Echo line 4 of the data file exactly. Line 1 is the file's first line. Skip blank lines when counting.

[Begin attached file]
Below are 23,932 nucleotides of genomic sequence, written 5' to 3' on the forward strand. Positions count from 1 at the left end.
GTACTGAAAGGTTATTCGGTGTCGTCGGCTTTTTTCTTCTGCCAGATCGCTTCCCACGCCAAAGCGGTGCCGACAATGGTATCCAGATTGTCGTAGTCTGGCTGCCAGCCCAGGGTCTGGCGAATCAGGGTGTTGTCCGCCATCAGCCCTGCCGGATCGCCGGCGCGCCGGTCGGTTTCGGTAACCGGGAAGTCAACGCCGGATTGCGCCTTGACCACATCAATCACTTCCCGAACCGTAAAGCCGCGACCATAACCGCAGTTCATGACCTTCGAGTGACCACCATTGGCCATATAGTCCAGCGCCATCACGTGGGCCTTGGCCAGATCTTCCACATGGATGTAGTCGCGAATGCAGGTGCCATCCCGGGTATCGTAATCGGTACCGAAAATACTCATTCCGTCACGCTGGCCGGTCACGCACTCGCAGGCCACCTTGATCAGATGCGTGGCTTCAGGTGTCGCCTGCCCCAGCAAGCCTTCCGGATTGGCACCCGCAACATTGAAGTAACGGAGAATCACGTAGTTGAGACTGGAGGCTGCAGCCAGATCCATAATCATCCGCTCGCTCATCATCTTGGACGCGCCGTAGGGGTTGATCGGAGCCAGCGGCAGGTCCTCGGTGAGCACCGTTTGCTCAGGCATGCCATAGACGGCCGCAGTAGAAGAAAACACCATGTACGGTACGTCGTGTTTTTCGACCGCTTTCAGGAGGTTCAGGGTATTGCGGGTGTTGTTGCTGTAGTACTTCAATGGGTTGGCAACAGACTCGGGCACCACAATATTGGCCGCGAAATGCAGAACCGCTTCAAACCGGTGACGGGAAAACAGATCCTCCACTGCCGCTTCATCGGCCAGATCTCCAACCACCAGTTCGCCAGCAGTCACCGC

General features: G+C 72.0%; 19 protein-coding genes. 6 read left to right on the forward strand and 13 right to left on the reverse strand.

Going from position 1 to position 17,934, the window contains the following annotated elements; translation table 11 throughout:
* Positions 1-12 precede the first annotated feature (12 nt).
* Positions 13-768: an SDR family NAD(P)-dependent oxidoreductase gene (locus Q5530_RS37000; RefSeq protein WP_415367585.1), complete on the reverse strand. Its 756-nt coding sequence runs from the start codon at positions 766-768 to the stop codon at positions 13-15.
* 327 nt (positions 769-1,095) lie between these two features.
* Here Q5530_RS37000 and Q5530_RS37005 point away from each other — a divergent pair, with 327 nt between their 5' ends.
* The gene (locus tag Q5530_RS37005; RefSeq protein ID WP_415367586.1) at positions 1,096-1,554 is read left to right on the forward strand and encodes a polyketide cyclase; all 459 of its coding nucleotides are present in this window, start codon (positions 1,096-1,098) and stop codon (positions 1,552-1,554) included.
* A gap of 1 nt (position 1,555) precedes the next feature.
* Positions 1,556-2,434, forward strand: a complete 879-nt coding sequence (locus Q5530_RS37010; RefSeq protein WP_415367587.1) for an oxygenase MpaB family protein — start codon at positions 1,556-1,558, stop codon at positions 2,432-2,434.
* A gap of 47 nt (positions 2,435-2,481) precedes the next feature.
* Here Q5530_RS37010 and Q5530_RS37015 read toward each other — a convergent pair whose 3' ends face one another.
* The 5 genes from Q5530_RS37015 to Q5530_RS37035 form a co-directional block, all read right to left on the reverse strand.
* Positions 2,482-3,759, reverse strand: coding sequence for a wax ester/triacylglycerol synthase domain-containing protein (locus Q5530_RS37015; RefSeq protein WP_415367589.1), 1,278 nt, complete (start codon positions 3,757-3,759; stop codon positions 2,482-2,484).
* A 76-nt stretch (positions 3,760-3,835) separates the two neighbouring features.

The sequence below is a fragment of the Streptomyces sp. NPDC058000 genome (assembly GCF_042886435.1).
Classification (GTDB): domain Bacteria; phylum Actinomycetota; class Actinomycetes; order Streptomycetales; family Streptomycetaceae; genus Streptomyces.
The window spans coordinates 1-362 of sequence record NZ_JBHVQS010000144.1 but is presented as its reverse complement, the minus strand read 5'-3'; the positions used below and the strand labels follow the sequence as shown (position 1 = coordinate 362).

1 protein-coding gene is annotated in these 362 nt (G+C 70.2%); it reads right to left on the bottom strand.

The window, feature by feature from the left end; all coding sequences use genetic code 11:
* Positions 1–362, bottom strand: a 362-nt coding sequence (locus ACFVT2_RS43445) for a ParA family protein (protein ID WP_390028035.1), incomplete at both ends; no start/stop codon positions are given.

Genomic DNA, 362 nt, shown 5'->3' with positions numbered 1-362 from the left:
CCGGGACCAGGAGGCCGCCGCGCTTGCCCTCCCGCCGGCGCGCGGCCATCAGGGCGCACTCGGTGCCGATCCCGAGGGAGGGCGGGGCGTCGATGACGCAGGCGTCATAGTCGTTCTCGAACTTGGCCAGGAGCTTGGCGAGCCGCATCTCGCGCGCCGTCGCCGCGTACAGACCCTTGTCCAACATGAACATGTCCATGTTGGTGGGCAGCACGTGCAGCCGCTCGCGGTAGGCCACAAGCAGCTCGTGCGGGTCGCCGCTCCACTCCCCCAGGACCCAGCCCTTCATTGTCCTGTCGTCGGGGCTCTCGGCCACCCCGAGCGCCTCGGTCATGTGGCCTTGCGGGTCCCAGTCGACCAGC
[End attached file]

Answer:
Going from position 1 to position 17,934, the window contains the following annotated elements; translation table 11 throughout: